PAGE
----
For James Murray-White, David Gascoyne remains an essential, inspiring poetic force. Night Thoughts: The Surreal Life of the Poet David Gascoyne, by Robert Fraser. Oxford University Press, 2012. ISBN: 9780199558148
I first heard about David Gascoyne from a radio programme that told how, in 1973, while he was institutionalised, a volunteer called Judy Lewis read out a poem by, she said, a poet who was long dead. After the session, Gascoyne thanked her for reading his poem September Sun: 1947 so beautifully. Initially disbelieving, she checked and discovered that he was indeed still alive. They became friends, later married, and she became a restorative influence in Gascoyne’s life, helping him produce new work and rehabilitating his reputation, now further enhanced by this wonderful biography by Robert Fraser.
Fraser rightly shreds the chauvinistic legend that David alone benefited from this union: Judy Gascoyne found great love and companionship from this spiritual and caring individual who was one of the leading cultural figures of the age.
My first reaction upon reading Night Thoughts was: what a life! Gascoyne met everyone of any cultural importance; major names spring off every page, winding their way around his journey through creativity, depression, despair and madness to joyful poetic power and reflection. Steeped in music since being a chorister at Salisbury Cathedral, he rebelled against a miserable London schooling by seeking refuge in Charing Cross bookshops and meeting the poets and publishers of the literary milieu of 1930s London.
Using the proceeds from his first publication, in 1933 Gascoyne visited Paris, where he connected with the surrealist movement, becoming one of Europe’s leading surrealist poets and bringing the work of Eluard and Dali to London, as well as navigating the personality clashes of this influential, fiery bunch.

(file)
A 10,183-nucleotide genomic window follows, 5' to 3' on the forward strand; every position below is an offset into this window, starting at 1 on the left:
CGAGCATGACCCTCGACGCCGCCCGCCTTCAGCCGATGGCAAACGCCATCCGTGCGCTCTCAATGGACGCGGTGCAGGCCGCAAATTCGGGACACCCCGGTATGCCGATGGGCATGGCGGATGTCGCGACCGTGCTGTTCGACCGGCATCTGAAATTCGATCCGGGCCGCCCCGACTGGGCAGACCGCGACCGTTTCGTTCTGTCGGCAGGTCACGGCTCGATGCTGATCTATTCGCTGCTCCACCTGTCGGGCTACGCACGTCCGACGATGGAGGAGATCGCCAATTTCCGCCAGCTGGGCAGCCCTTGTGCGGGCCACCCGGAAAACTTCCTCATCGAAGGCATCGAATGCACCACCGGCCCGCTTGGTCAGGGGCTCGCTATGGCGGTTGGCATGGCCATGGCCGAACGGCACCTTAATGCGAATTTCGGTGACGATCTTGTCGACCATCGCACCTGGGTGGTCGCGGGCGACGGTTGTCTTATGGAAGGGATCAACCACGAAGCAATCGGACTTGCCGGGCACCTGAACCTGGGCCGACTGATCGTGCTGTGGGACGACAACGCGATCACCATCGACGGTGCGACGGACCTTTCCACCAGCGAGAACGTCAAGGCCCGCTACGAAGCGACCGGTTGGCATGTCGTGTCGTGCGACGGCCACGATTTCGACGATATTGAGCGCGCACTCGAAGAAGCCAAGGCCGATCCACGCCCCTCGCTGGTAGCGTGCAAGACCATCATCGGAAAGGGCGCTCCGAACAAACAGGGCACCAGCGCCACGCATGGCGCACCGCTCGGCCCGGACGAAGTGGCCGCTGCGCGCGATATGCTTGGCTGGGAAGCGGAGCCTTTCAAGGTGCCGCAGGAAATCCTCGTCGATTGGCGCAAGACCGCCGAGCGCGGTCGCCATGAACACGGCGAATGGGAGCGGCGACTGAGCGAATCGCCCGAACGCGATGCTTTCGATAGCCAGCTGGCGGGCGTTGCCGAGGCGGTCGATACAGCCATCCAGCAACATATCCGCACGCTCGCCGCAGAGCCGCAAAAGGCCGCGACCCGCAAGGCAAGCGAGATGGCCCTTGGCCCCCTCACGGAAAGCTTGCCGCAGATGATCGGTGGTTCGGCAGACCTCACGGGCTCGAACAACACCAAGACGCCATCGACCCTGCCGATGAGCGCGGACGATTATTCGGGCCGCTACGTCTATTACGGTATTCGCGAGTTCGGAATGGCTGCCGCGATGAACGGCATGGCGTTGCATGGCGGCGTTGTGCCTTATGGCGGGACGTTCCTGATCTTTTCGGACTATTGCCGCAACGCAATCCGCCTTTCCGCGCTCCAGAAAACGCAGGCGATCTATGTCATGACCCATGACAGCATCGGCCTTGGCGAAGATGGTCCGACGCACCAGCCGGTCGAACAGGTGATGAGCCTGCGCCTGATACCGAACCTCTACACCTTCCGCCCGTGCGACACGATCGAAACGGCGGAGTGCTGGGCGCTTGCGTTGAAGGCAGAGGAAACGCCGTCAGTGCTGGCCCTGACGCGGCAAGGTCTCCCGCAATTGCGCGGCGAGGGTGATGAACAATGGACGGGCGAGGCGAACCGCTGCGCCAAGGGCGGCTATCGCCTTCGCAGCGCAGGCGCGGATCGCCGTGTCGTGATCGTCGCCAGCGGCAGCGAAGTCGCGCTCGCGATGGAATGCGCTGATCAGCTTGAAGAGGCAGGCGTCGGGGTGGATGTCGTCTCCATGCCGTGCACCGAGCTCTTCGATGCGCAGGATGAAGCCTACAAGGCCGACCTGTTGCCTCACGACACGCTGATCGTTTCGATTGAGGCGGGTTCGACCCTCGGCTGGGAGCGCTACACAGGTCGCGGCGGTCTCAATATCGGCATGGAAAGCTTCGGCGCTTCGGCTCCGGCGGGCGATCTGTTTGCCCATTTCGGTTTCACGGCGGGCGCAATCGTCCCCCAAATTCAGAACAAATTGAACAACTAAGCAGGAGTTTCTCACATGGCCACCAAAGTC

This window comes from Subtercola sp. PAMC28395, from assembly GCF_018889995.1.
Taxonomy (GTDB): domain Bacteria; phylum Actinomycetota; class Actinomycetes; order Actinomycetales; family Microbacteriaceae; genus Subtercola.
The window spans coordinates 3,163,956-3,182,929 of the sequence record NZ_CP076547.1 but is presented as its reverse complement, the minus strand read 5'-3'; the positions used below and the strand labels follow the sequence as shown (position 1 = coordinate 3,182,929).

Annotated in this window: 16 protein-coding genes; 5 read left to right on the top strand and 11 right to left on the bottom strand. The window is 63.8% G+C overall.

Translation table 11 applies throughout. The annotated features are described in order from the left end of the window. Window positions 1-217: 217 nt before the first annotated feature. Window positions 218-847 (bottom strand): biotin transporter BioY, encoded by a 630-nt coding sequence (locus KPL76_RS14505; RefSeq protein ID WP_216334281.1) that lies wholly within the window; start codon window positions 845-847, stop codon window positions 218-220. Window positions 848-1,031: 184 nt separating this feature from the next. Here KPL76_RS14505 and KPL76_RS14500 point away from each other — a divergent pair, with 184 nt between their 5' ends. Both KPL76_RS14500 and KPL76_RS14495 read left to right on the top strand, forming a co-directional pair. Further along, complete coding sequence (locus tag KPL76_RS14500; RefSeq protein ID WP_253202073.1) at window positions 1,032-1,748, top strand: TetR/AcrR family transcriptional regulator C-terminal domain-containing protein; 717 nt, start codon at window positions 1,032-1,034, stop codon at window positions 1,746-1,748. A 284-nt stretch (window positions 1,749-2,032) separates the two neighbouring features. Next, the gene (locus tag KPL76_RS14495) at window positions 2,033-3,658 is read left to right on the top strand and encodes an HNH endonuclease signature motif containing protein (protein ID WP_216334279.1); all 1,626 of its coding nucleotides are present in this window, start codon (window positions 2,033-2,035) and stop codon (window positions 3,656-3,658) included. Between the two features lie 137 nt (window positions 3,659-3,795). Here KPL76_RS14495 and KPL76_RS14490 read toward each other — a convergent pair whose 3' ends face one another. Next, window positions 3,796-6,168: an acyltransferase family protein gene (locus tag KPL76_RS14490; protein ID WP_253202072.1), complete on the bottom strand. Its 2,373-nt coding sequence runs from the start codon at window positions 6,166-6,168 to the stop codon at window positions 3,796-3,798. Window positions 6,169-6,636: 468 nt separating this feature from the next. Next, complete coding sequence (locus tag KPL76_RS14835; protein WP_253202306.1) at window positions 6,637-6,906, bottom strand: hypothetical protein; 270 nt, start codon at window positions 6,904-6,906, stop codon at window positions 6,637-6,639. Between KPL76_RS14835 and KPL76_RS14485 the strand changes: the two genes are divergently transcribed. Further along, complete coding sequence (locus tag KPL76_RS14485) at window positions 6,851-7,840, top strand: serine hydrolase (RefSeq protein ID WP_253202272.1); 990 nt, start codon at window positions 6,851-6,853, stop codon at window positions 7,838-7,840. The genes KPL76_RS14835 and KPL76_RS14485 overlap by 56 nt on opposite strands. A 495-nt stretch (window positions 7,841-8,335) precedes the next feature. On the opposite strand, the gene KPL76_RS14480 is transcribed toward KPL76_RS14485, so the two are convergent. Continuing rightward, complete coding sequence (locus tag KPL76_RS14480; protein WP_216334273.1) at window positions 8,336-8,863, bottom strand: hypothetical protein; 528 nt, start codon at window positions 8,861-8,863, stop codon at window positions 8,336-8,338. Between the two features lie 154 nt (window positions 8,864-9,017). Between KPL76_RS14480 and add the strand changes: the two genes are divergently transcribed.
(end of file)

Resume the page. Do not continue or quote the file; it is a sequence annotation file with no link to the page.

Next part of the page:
During the war, he spent time acting in a touring theatre company. These years seem to have been unhappy, despite several publications, most notably a collection illustrated by Graham Sutherland (Poems 1937–42), and a growing appreciation amongst writers and publishers. His addiction to painkillers contributed to a steady decline, and the first of several periods of institutionalisation began.
Perhaps Gascoyne’s greatest single piece is Night Thoughts (1956), written for radio, which travels from a Megalometropolis through to a true Encounter with Silence. A soaring work, it reminds me of Samuel Beckett and John Donne, amongst others:
“Night music of mysterious hazard. Dream fugues: variations on fortuitous themes; intricate tracery unwinding like designs drawn in a trance across the taut sky of the universal ear.”
One of Gascoyne’s greatest champions was Enitharmon Press, founded in 1967 by Alan Clodd, then run by Stephen Stuart-Smith. Clodd met Gascoyne through his long-time friend Kathleen Raine, an outstanding poet of the divine. This relationship provided an outlet for his poetry, translations, articles, collected writings and reprints up until his death in November 2011. Raine also introduced Gascoyne to Satish Kumar in 1985, and Resurgence played a valuable part in Gascoyne’s exposition of his inner world, publishing him many times.
Delving so deeply into this poet’s life, I finished the book knowing that Gascoyne lived richly, through sublime connection and agonising isolation, and gives much inspiration to artists of any genre. His spiritual questing was pure and grittily honest.
Fraser’s portrait is often so painfully intimate that sometimes I longed to have Gascoyne’s poetry to explore instead of his daily minutiae. Despite being tricky to track down (Bristol library had a Collected Poems in its reserve), and second-hand copies being expensive, there is an online presence, and some audio recordings are available. I certainly recommend having a volume of Gascoyne’s writings side by side with Fraser’s epic (469 pages) biography.
Night Thoughts, then, is an enriching biography of an inspirational poet whose work continues to infuse light and knowledge into the world.